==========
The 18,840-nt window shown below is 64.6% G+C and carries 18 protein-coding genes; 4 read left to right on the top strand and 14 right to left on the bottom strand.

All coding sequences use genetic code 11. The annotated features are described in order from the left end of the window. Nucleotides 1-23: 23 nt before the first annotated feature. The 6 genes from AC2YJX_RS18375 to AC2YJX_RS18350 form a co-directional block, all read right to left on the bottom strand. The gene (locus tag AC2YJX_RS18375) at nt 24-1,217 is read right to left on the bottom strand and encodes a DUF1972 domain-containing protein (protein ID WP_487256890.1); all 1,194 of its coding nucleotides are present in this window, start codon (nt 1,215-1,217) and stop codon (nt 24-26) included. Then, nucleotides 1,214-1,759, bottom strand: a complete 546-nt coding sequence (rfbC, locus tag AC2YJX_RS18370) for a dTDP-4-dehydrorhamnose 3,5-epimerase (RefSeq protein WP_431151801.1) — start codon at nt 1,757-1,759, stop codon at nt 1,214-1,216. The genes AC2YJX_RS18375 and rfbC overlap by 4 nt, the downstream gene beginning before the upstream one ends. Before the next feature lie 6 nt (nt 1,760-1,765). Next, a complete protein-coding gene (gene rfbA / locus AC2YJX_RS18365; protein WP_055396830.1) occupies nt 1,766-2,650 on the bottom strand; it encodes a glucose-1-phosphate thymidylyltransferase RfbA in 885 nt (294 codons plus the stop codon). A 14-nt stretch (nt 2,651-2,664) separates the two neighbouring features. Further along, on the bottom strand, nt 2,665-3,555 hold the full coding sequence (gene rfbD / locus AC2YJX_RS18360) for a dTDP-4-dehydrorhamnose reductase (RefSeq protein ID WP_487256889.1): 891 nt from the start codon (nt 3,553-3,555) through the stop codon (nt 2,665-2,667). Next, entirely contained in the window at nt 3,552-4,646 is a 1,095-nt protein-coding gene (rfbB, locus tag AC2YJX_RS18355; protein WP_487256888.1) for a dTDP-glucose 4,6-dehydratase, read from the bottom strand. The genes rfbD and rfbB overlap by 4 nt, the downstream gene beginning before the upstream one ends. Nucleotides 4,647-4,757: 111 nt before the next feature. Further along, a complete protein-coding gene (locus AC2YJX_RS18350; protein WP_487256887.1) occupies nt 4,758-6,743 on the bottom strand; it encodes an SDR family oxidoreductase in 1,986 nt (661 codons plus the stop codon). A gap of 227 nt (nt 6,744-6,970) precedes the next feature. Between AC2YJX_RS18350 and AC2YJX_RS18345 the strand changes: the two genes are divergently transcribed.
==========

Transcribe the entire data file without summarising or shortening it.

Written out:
The 18,840-nt window shown below is 64.6% G+C and carries 18 protein-coding genes; 4 read left to right on the top strand and 14 right to left on the bottom strand.

All coding sequences use genetic code 11. The annotated features are described in order from the left end of the window. Nucleotides 1-23: 23 nt before the first annotated feature. The 6 genes from AC2YJX_RS18375 to AC2YJX_RS18350 form a co-directional block, all read right to left on the bottom strand. The gene (locus tag AC2YJX_RS18375) at nt 24-1,217 is read right to left on the bottom strand and encodes a DUF1972 domain-containing protein (protein ID WP_487256890.1); all 1,194 of its coding nucleotides are present in this window, start codon (nt 1,215-1,217) and stop codon (nt 24-26) included. Then, nucleotides 1,214-1,759, bottom strand: a complete 546-nt coding sequence (rfbC, locus tag AC2YJX_RS18370) for a dTDP-4-dehydrorhamnose 3,5-epimerase (RefSeq protein WP_431151801.1) — start codon at nt 1,757-1,759, stop codon at nt 1,214-1,216. The genes AC2YJX_RS18375 and rfbC overlap by 4 nt, the downstream gene beginning before the upstream one ends. Before the next feature lie 6 nt (nt 1,760-1,765). Next, a complete protein-coding gene (gene rfbA / locus AC2YJX_RS18365; protein WP_055396830.1) occupies nt 1,766-2,650 on the bottom strand; it encodes a glucose-1-phosphate thymidylyltransferase RfbA in 885 nt (294 codons plus the stop codon). A 14-nt stretch (nt 2,651-2,664) separates the two neighbouring features. Further along, on the bottom strand, nt 2,665-3,555 hold the full coding sequence (gene rfbD / locus AC2YJX_RS18360) for a dTDP-4-dehydrorhamnose reductase (RefSeq protein ID WP_487256889.1): 891 nt from the start codon (nt 3,553-3,555) through the stop codon (nt 2,665-2,667). Next, entirely contained in the window at nt 3,552-4,646 is a 1,095-nt protein-coding gene (rfbB, locus tag AC2YJX_RS18355; protein WP_487256888.1) for a dTDP-glucose 4,6-dehydratase, read from the bottom strand. The genes rfbD and rfbB overlap by 4 nt, the downstream gene beginning before the upstream one ends. Nucleotides 4,647-4,757: 111 nt before the next feature. Further along, a complete protein-coding gene (locus AC2YJX_RS18350; protein WP_487256887.1) occupies nt 4,758-6,743 on the bottom strand; it encodes an SDR family oxidoreductase in 1,986 nt (661 codons plus the stop codon). A gap of 227 nt (nt 6,744-6,970) precedes the next feature. Between AC2YJX_RS18350 and AC2YJX_RS18345 the strand changes: the two genes are divergently transcribed.